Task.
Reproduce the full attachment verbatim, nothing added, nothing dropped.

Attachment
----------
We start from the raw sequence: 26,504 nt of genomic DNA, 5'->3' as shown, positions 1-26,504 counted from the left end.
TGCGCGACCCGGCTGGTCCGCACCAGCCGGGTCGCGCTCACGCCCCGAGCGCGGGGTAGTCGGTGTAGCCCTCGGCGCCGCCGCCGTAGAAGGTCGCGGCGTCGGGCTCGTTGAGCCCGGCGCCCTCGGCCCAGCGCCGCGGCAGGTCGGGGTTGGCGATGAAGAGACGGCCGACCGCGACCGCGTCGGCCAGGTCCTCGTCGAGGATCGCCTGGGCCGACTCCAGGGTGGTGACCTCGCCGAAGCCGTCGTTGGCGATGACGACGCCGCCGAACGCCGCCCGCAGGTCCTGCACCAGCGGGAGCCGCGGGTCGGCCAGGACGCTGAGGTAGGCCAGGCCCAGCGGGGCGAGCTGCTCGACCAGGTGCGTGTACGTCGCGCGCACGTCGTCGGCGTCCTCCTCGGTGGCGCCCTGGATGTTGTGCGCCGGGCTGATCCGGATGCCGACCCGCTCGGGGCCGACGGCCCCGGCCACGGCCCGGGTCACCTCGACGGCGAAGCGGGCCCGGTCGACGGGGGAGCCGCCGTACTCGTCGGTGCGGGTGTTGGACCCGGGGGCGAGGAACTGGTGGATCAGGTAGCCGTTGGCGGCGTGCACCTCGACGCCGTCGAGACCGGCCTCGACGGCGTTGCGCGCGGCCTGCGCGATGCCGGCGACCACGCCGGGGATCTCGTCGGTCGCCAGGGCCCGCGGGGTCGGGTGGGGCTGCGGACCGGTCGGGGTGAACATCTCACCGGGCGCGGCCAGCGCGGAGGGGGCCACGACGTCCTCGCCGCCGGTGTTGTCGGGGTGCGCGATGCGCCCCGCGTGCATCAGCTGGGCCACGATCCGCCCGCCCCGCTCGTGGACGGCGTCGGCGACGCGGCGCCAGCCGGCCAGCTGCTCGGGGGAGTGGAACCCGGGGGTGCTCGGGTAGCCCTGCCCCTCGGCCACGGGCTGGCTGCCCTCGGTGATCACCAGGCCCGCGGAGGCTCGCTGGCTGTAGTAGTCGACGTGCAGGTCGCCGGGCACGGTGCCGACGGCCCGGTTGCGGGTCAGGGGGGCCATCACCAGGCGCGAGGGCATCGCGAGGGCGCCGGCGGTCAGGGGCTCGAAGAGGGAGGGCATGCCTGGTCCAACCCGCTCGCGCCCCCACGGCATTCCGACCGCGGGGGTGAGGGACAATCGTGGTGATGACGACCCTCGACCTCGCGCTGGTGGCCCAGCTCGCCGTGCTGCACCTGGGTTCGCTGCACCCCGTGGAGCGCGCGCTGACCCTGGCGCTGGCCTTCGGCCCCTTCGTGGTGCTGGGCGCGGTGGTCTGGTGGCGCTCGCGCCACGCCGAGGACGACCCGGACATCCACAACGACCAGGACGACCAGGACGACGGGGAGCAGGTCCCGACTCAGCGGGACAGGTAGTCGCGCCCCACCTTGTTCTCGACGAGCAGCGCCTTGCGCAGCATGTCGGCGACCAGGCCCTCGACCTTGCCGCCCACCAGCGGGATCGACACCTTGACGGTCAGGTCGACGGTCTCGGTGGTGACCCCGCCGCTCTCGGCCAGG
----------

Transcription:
We start from the raw sequence: 26,504 nt of genomic DNA, 5'->3' as shown, positions 1-26,504 counted from the left end.
TGCGCGACCCGGCTGGTCCGCACCAGCCGGGTCGCGCTCACGCCCCGAGCGCGGGGTAGTCGGTGTAGCCCTCGGCGCCGCCGCCGTAGAAGGTCGCGGCGTCGGGCTCGTTGAGCCCGGCGCCCTCGGCCCAGCGCCGCGGCAGGTCGGGGTTGGCGATGAAGAGACGGCCGACCGCGACCGCGTCGGCCAGGTCCTCGTCGAGGATCGCCTGGGCCGACTCCAGGGTGGTGACCTCGCCGAAGCCGTCGTTGGCGATGACGACGCCGCCGAACGCCGCCCGCAGGTCCTGCACCAGCGGGAGCCGCGGGTCGGCCAGGACGCTGAGGTAGGCCAGGCCCAGCGGGGCGAGCTGCTCGACCAGGTGCGTGTACGTCGCGCGCACGTCGTCGGCGTCCTCCTCGGTGGCGCCCTGGATGTTGTGCGCCGGGCTGATCCGGATGCCGACCCGCTCGGGGCCGACGGCCCCGGCCACGGCCCGGGTCACCTCGACGGCGAAGCGGGCCCGGTCGACGGGGGAGCCGCCGTACTCGTCGGTGCGGGTGTTGGACCCGGGGGCGAGGAACTGGTGGATCAGGTAGCCGTTGGCGGCGTGCACCTCGACGCCGTCGAGACCGGCCTCGACGGCGTTGCGCGCGGCCTGCGCGATGCCGGCGACCACGCCGGGGATCTCGTCGGTCGCCAGGGCCCGCGGGGTCGGGTGGGGCTGCGGACCGGTCGGGGTGAACATCTCACCGGGCGCGGCCAGCGCGGAGGGGGCCACGACGTCCTCGCCGCCGGTGTTGTCGGGGTGCGCGATGCGCCCCGCGTGCATCAGCTGGGCCACGATCCGCCCGCCCCGCTCGTGGACGGCGTCGGCGACGCGGCGCCAGCCGGCCAGCTGCTCGGGGGAGTGGAACCCGGGGGTGCTCGGGTAGCCCTGCCCCTCGGCCACGGGCTGGCTGCCCTCGGTGATCACCAGGCCCGCGGAGGCTCGCTGGCTGTAGTAGTCGACGTGCAGGTCGCCGGGCACGGTGCCGACGGCCCGGTTGCGGGTCAGGGGGGCCATCACCAGGCGCGAGGGCATCGCGAGGGCGCCGGCGGTCAGGGGCTCGAAGAGGGAGGGCATGCCTGGTCCAACCCGCTCGCGCCCCCACGGCATTCCGACCGCGGGGGTGAGGGACAATCGTGGTGATGACGACCCTCGACCTCGCGCTGGTGGCCCAGCTCGCCGTGCTGCACCTGGGTTCGCTGCACCCCGTGGAGCGCGCGCTGACCCTGGCGCTGGCCTTCGGCCCCTTCGTGGTGCTGGGCGCGGTGGTCTGGTGGCGCTCGCGCCACGCCGAGGACGACCCGGACATCCACAACGACCAGGACGACCAGGACGACGGGGAGCAGGTCCCGACTCAGCGGGACAGGTAGTCGCGCCCCACCTTGTTCTCGACGAGCAGCGCCTTGCGCAGCATGTCGGCGACCAGGCCCTCGACCTTGCCGCCCACCAGCGGGATCGACACCTTGACGGTCAGGTCGACGGTCTCGGTGGTGACCCCGCCGCTCTCGGCCAGG